Fortunately for American shooters .22 Rimfire ammunition remains the cheapest firearm ammo on the market still today, and it comes in a variety brands, bullet types and sizes, such as the very mellow CB Long (and CB Short), Short, Long, high-velocity Long Rifle, subsonic Long Rifle, solids or hollow-point and even birdshot loads as well. I'm sure I'm missing some more, but that is the list that I've personally shot over the years and still shoot.
Back in the early 1980's, Dick Casull of Freedom Arms developed not only the largest revolver at that time, the single-action .454 Casull (which I have), but he also had developed the smallest .22 "Mini" revolver in 1978, which relates back to the days of small, concealable pistols when the .22 Rimfire first came into being. Like its large revolvers, the Freedom Arms Mini-revolvers were finely crafted of stainless steel and I made a point of getting one more than 30-some years ago. While some of the Minis featured a small bird's head grip and only a one-inch barrel, I went with the "Boot Gun", which features a 3-inch barrel and larger "plow handle" type grip.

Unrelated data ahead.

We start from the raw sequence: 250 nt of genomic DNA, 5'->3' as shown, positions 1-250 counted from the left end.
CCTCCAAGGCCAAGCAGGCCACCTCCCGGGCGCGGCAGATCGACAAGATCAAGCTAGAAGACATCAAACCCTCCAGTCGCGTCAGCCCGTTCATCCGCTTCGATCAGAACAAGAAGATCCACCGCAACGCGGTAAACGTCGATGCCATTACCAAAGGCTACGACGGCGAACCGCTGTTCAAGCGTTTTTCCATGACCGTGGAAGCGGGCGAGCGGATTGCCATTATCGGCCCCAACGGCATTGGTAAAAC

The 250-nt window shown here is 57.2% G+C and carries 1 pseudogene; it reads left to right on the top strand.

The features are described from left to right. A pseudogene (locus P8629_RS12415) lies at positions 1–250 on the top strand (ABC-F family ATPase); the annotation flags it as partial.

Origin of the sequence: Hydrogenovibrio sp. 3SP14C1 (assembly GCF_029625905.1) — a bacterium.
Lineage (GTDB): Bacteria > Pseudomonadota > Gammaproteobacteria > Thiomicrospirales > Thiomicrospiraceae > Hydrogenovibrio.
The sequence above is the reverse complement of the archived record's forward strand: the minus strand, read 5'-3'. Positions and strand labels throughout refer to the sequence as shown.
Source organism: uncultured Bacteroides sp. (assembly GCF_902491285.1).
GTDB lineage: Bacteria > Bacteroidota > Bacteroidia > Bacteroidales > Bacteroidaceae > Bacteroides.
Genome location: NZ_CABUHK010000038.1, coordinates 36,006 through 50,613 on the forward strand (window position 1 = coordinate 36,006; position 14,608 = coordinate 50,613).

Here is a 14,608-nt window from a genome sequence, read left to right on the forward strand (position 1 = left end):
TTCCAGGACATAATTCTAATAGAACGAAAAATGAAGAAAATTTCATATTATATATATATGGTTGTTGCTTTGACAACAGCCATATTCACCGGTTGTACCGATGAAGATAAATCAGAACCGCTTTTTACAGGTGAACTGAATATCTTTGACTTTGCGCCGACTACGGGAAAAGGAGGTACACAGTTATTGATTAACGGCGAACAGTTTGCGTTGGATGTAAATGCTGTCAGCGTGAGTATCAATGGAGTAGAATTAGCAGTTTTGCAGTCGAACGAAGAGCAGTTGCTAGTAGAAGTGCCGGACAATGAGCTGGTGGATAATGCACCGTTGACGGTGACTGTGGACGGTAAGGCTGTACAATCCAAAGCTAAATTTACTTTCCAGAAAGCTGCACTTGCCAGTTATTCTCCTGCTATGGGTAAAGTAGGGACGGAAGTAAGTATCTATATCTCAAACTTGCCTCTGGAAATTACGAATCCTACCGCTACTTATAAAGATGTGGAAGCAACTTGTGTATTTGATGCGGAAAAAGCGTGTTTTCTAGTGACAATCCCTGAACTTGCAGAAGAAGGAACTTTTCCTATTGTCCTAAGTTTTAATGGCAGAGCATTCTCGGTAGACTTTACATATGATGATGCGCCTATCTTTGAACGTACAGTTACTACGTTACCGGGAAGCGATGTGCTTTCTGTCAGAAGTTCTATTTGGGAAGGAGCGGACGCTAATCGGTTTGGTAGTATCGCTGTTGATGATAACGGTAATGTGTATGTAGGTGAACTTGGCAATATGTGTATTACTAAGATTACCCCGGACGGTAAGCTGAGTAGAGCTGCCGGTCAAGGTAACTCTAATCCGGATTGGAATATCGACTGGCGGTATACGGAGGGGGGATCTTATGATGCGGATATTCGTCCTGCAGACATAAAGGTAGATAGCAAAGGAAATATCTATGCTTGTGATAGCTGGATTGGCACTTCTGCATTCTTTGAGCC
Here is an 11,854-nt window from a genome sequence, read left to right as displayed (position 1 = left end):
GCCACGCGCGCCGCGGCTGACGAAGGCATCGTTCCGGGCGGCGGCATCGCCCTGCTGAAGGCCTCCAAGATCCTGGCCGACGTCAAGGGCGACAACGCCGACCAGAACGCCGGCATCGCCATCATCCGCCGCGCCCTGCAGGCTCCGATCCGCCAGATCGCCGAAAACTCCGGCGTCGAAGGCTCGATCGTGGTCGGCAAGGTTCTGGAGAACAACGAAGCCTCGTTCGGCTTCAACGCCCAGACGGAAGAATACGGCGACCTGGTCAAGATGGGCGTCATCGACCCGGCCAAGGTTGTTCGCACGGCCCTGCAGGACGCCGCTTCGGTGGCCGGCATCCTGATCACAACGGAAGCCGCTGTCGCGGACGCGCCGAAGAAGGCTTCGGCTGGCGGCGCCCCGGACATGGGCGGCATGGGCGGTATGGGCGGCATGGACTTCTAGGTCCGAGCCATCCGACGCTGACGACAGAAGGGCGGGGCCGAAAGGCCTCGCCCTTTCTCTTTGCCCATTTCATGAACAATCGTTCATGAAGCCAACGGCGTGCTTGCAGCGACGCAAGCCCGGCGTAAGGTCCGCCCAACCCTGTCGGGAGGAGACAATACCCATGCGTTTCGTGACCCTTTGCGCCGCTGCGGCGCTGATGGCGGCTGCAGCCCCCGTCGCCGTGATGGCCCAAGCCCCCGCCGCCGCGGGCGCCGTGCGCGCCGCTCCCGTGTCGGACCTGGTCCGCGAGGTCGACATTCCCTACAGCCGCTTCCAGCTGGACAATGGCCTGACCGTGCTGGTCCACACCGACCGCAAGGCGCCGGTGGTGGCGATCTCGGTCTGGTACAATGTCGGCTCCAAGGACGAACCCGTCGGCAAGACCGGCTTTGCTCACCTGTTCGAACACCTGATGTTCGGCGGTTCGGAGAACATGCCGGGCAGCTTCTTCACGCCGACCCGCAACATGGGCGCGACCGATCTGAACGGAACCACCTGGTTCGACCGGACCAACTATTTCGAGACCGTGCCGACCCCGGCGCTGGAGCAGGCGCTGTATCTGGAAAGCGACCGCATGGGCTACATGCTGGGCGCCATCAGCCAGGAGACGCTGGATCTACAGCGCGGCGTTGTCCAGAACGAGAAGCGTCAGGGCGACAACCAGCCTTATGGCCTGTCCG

Over the past three decades, I've grown to fully appreciate my Mini-revolver (often referred to by some big-bore shooters as being a "mouse gun") because of its lightweight and handy nature, and I have taken a variety of small game and pests with it, as well as slain countless tin cans. It happens to be one of my most shot and used handguns. Ironically, it was with this little revolver that I accomplished my longest kill with a .22 Rimfire handgun. This occurred several years ago when I was hand-planting some trees in the spring and I spotted a woodchuck in my near vicinity, about 50 yards away. The woodchuck had stood up on its hind legs to analyze me while I knelt down and used the tree-spud t-handle for a solid brace. The headshot woodchuck dropped on the spot (they make a great stew).